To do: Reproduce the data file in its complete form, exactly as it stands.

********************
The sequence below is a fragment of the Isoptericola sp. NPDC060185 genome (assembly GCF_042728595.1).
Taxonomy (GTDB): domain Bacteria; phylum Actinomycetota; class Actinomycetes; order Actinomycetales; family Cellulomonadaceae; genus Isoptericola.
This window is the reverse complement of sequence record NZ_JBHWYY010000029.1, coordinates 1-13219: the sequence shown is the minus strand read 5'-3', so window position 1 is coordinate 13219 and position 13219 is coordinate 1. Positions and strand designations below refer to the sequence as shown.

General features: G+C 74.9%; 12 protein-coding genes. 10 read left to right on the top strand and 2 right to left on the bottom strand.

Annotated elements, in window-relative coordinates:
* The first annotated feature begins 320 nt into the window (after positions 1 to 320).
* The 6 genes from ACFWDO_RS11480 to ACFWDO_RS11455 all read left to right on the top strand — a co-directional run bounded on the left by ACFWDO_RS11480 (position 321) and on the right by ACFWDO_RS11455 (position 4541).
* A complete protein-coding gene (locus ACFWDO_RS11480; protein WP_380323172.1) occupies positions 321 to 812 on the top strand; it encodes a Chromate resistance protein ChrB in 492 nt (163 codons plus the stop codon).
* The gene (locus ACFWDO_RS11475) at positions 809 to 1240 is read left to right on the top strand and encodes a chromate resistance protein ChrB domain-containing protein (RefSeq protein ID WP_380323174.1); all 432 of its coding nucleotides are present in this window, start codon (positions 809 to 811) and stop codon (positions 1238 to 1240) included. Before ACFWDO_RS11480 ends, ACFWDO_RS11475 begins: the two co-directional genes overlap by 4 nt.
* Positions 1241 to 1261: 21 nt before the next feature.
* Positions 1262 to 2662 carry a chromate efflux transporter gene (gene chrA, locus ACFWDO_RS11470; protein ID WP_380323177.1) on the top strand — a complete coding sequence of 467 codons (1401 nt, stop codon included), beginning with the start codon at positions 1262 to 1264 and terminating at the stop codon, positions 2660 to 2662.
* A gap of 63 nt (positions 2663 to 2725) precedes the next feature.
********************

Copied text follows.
The sequence below is a fragment of the Isoptericola sp. NPDC060185 genome (assembly GCF_042728595.1).
Taxonomy (GTDB): domain Bacteria; phylum Actinomycetota; class Actinomycetes; order Actinomycetales; family Cellulomonadaceae; genus Isoptericola.
This window is the reverse complement of sequence record NZ_JBHWYY010000029.1, coordinates 1-13219: the sequence shown is the minus strand read 5'-3', so window position 1 is coordinate 13219 and position 13219 is coordinate 1. Positions and strand designations below refer to the sequence as shown.

General features: G+C 74.9%; 12 protein-coding genes. 10 read left to right on the top strand and 2 right to left on the bottom strand.

Annotated elements, in window-relative coordinates:
* The first annotated feature begins 320 nt into the window (after positions 1 to 320).
* The 6 genes from ACFWDO_RS11480 to ACFWDO_RS11455 all read left to right on the top strand — a co-directional run bounded on the left by ACFWDO_RS11480 (position 321) and on the right by ACFWDO_RS11455 (position 4541).
* A complete protein-coding gene (locus ACFWDO_RS11480; protein WP_380323172.1) occupies positions 321 to 812 on the top strand; it encodes a Chromate resistance protein ChrB in 492 nt (163 codons plus the stop codon).
* The gene (locus ACFWDO_RS11475) at positions 809 to 1240 is read left to right on the top strand and encodes a chromate resistance protein ChrB domain-containing protein (RefSeq protein ID WP_380323174.1); all 432 of its coding nucleotides are present in this window, start codon (positions 809 to 811) and stop codon (positions 1238 to 1240) included. Before ACFWDO_RS11480 ends, ACFWDO_RS11475 begins: the two co-directional genes overlap by 4 nt.
* Positions 1241 to 1261: 21 nt before the next feature.
* Positions 1262 to 2662 carry a chromate efflux transporter gene (gene chrA, locus ACFWDO_RS11470; protein ID WP_380323177.1) on the top strand — a complete coding sequence of 467 codons (1401 nt, stop codon included), beginning with the start codon at positions 1262 to 1264 and terminating at the stop codon, positions 2660 to 2662.
* A gap of 63 nt (positions 2663 to 2725) precedes the next feature.